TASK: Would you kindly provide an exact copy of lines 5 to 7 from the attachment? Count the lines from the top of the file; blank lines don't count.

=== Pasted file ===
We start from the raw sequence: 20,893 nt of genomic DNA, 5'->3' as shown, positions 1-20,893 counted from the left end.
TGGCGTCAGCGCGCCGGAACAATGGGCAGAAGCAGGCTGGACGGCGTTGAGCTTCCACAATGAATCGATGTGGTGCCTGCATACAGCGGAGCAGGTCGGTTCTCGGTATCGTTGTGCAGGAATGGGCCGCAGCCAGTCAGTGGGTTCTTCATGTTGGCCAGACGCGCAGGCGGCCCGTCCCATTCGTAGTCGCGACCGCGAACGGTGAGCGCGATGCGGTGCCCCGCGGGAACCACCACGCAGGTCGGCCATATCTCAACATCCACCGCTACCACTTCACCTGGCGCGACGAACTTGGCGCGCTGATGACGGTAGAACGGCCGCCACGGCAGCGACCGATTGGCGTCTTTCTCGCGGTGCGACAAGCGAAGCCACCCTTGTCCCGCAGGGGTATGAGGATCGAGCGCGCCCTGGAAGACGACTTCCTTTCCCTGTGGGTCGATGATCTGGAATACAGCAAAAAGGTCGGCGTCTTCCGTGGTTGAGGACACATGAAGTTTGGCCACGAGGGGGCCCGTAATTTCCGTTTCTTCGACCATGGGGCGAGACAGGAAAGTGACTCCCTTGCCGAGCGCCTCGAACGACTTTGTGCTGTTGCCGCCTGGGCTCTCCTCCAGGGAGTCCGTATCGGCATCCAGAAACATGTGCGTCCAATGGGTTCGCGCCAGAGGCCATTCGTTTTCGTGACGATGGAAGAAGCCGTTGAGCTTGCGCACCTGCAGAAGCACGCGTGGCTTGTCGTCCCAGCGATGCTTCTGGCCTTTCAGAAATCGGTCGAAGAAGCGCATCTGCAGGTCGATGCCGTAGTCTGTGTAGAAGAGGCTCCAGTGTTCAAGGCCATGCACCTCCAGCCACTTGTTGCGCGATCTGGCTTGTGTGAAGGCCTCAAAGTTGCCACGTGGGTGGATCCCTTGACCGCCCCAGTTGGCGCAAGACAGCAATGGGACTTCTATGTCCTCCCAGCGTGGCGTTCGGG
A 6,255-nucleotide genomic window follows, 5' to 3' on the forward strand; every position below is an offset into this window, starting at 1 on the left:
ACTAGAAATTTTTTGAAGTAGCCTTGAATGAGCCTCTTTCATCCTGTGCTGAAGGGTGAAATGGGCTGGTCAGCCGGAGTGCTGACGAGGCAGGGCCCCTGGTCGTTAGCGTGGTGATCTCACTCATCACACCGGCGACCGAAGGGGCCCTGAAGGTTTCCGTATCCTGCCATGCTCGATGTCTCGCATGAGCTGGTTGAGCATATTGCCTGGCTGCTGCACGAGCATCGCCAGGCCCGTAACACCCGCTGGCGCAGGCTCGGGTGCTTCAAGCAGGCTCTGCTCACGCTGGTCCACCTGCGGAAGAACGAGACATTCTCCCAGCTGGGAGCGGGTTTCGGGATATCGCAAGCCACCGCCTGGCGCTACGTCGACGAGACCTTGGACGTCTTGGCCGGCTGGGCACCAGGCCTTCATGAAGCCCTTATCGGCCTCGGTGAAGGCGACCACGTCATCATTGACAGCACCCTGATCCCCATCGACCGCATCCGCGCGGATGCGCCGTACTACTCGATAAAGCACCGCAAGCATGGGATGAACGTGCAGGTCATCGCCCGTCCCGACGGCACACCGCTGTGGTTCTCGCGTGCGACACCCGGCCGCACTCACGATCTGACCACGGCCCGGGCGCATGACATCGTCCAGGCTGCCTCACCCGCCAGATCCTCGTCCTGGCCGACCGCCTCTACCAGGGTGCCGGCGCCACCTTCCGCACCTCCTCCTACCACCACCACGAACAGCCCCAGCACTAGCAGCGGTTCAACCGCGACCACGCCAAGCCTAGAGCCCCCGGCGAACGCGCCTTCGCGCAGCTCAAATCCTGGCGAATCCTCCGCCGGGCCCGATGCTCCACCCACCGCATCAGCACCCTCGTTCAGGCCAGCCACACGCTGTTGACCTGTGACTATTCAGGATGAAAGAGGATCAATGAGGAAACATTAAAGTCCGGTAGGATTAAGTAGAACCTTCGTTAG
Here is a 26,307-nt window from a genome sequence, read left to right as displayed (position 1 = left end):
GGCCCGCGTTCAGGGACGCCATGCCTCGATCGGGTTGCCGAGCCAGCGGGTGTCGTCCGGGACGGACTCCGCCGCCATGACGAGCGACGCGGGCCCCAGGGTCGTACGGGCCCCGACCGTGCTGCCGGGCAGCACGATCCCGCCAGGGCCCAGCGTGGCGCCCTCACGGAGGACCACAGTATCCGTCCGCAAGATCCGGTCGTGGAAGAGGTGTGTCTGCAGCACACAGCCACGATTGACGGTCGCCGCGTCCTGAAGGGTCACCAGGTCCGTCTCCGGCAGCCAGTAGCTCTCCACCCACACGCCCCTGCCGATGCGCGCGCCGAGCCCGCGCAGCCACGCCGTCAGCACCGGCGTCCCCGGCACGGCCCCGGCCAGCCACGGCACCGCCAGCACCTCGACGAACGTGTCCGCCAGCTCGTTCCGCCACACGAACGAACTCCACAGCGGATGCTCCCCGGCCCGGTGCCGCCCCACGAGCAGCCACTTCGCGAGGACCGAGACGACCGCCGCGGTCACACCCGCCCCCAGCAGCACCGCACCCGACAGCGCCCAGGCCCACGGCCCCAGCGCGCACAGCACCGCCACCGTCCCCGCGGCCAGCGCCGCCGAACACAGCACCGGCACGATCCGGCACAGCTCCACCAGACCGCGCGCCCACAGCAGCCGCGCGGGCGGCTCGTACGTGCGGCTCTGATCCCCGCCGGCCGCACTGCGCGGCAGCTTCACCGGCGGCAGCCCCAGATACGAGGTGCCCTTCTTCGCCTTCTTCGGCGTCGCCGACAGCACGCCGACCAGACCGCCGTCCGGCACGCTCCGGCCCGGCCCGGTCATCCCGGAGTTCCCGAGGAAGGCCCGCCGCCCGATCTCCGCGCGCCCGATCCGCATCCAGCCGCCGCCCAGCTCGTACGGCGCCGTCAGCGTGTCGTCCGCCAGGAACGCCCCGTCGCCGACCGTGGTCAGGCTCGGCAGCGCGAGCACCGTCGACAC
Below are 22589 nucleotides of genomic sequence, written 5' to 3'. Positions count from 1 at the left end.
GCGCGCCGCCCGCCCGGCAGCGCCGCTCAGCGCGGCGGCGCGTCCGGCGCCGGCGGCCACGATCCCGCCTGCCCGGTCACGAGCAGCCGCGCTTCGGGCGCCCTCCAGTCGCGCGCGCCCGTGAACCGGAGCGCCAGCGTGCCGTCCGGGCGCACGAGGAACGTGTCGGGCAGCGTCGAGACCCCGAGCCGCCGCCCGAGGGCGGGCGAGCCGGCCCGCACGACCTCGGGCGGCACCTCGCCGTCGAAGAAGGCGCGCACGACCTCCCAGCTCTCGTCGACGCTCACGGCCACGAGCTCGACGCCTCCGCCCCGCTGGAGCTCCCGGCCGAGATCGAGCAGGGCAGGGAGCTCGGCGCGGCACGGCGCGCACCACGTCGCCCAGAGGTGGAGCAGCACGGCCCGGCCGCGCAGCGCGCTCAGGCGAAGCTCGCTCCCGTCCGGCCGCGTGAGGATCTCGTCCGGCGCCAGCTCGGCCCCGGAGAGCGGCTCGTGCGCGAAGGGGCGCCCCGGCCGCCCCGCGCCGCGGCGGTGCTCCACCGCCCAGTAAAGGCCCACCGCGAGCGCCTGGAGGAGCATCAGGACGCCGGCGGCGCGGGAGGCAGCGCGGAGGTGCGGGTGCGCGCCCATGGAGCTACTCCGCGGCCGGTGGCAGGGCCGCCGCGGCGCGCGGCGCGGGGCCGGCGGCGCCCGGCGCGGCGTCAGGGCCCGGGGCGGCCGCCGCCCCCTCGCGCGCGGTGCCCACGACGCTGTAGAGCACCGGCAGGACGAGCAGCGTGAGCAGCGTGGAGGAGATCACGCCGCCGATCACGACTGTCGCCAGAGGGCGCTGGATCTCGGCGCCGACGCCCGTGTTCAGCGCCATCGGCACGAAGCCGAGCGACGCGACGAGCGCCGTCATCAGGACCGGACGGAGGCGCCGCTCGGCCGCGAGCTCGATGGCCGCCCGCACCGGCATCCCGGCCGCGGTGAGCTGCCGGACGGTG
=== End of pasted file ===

Here is a 26,307-nt window from a genome sequence, read left to right as displayed (position 1 = left end):
GGCCCGCGTTCAGGGACGCCATGCCTCGATCGGGTTGCCGAGCCAGCGGGTGTCGTCCGGGACGGACTCCGCCGCCATGACGAGCGACGCGGGCCCCAGGGTCGTACGGGCCCCGACCGTGCTGCCGGGCAGCACGATCCCGCCAGGGCCCAGCGTGGCGCCCTCACGGAGGACCACAGTATCCGTCCGCAAGATCCGGTCGTGGAAGAGGTGTGTCTGCAGCACACAGCCACGATTGACGGTCGCCGCGTCCTGAAGGGTCACCAGGTCCGTCTCCGGCAGCCAGTAGCTCTCCACCCACACGCCCCTGCCGATGCGCGCGCCGAGCCCGCGCAGCCACGCCGTCAGCACCGGCGTCCCCGGCACGGCCCCGGCCAGCCACGGCACCGCCAGCACCTCGACGAACGTGTCCGCCAGCTCGTTCCGCCACACGAACGAACTCCACAGCGGATGCTCCCCGGCCCGGTGCCGCCCCACGAGCAGCCACTTCGCGAGGACCGAGACGACCGCCGCGGTCACACCCGCCCCCAGCAGCACCGCACCCGACAGCGCCCAGGCCCACGGCCCCAGCGCGCACAGCACCGCCACCGTCCCCGCGGCCAGCGCCGCCGAACACAGCACCGGCACGATCCGGCACAGCTCCACCAGACCGCGCGCCCACAGCAGCCGCGCGGGCGGCTCGTACGTGCGGCTCTGATCCCCGCCGGCCGCACTGCGCGGCAGCTTCACCGGCGGCAGCCCCAGATACGAGGTGCCCTTCTTCGCCTTCTTCGGCGTCGCCGACAGCACGCCGACCAGACCGCCGTCCGGCACGCTCCGGCCCGGCCCGGTCATCCCGGAGTTCCCGAGGAAGGCCCGCCGCCCGATCTCCGCGCGCCCGATCCGCATCCAGCCGCCGCCCAGCTCGTACGGCGCCGTCAGCGTGTCGTCCGCCAGGAACGCCCCGTCGCCGACCGTGGTCAGGCTCGGCAGCGCGAGCACCGTCGACAC
Below are 22589 nucleotides of genomic sequence, written 5' to 3'. Positions count from 1 at the left end.